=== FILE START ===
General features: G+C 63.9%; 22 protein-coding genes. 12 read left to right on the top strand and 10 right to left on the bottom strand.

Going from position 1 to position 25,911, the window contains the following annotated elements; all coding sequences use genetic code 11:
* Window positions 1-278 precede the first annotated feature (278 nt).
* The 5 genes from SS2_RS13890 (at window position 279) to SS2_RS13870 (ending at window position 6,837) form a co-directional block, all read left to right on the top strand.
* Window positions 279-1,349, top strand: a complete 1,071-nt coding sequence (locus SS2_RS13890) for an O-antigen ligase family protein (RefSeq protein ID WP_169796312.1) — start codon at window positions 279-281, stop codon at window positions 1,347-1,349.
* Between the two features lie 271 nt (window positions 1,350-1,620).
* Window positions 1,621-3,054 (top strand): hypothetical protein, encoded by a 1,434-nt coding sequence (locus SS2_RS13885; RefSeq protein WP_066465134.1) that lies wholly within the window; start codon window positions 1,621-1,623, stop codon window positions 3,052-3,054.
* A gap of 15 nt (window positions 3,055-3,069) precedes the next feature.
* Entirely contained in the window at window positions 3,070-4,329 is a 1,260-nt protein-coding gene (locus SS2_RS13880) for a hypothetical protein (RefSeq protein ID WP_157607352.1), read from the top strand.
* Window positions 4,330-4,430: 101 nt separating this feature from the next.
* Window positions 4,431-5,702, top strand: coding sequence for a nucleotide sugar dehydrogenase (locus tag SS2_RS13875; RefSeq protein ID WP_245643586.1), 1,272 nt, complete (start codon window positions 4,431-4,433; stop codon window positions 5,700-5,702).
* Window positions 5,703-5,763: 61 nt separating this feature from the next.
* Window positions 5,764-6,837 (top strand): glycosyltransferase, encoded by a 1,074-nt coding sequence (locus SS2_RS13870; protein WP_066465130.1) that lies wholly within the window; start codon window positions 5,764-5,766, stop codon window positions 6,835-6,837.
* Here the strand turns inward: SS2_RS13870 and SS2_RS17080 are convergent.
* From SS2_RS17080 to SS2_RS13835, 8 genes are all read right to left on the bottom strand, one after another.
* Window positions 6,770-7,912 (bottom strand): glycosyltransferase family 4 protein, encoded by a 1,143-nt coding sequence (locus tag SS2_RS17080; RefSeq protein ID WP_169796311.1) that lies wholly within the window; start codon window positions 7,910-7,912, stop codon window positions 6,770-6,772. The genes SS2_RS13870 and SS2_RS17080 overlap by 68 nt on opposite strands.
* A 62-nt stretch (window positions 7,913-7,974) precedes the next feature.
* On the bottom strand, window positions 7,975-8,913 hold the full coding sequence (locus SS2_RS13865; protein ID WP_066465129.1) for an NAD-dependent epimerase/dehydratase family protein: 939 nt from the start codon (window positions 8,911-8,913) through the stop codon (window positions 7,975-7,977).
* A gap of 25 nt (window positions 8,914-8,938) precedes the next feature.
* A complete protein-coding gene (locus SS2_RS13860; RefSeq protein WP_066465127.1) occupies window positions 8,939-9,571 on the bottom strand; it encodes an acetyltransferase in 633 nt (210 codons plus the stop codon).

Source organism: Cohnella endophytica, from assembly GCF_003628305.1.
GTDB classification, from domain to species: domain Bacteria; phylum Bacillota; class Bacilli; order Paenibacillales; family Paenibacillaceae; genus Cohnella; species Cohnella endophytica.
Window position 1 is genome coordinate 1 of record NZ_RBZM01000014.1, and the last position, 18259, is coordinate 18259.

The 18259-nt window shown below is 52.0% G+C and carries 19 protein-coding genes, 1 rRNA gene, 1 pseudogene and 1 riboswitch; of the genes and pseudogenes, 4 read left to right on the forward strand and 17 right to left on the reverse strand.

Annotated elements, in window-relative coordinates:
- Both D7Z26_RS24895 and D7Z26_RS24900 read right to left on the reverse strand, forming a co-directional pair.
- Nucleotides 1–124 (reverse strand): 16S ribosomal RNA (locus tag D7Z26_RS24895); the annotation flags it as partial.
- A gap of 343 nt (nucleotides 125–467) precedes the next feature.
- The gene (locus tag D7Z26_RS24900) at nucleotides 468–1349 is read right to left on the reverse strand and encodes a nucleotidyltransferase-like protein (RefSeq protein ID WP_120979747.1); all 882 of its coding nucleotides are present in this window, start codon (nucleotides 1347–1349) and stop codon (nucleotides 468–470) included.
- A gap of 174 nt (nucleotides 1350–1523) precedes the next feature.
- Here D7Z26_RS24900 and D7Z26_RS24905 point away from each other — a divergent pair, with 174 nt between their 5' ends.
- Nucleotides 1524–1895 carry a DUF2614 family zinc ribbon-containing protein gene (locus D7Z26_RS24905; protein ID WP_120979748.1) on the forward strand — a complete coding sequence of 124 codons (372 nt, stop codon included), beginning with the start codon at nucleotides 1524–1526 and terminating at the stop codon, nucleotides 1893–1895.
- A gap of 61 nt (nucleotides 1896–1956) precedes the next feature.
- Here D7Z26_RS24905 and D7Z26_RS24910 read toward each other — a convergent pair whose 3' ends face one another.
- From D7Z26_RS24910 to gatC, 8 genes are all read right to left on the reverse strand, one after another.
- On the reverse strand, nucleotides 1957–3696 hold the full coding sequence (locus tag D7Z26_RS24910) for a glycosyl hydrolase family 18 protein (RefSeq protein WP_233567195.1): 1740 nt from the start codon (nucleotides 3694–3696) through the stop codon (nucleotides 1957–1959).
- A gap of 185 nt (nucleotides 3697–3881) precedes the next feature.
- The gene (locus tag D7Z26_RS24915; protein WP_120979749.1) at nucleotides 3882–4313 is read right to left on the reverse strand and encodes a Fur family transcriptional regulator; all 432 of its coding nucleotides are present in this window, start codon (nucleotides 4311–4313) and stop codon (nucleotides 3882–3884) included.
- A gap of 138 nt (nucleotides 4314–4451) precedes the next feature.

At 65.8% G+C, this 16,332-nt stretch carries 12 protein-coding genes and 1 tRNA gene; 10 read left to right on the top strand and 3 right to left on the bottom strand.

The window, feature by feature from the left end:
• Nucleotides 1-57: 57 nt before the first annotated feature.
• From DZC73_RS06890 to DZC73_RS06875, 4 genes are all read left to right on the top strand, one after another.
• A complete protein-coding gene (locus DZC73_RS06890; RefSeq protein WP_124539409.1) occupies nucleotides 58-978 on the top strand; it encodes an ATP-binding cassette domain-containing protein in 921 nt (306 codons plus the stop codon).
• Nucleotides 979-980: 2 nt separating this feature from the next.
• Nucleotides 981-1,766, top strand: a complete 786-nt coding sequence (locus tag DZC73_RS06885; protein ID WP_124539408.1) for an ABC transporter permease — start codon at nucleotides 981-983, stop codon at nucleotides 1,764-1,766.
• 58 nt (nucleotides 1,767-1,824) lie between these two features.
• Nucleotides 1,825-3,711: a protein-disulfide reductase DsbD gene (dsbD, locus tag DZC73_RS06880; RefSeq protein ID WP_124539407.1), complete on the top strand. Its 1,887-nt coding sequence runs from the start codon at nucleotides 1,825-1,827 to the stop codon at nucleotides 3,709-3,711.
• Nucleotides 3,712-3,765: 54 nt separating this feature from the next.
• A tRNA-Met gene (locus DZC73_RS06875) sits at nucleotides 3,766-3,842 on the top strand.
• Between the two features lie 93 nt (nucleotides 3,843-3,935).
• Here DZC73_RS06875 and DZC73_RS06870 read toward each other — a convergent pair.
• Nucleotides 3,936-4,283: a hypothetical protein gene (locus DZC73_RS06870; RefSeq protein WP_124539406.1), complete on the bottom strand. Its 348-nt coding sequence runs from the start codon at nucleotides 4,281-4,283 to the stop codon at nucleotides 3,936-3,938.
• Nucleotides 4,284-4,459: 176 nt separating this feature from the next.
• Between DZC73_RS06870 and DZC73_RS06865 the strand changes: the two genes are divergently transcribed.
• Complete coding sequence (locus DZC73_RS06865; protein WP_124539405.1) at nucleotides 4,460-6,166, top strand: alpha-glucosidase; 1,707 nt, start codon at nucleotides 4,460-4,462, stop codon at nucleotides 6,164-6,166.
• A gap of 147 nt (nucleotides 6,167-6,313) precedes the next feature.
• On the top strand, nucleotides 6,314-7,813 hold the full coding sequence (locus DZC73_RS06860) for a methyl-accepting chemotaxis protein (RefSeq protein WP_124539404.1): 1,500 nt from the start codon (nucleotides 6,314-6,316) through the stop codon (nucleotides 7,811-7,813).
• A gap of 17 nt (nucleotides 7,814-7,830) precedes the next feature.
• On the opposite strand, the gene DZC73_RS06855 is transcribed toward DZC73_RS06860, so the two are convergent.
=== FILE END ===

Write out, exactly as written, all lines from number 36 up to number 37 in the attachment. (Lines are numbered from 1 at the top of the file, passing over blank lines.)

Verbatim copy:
- On the reverse strand, nucleotides 1957–3696 hold the full coding sequence (locus tag D7Z26_RS24910) for a glycosyl hydrolase family 18 protein (RefSeq protein WP_233567195.1): 1740 nt from the start codon (nucleotides 3694–3696) through the stop codon (nucleotides 1957–1959).
- A gap of 185 nt (nucleotides 3697–3881) precedes the next feature.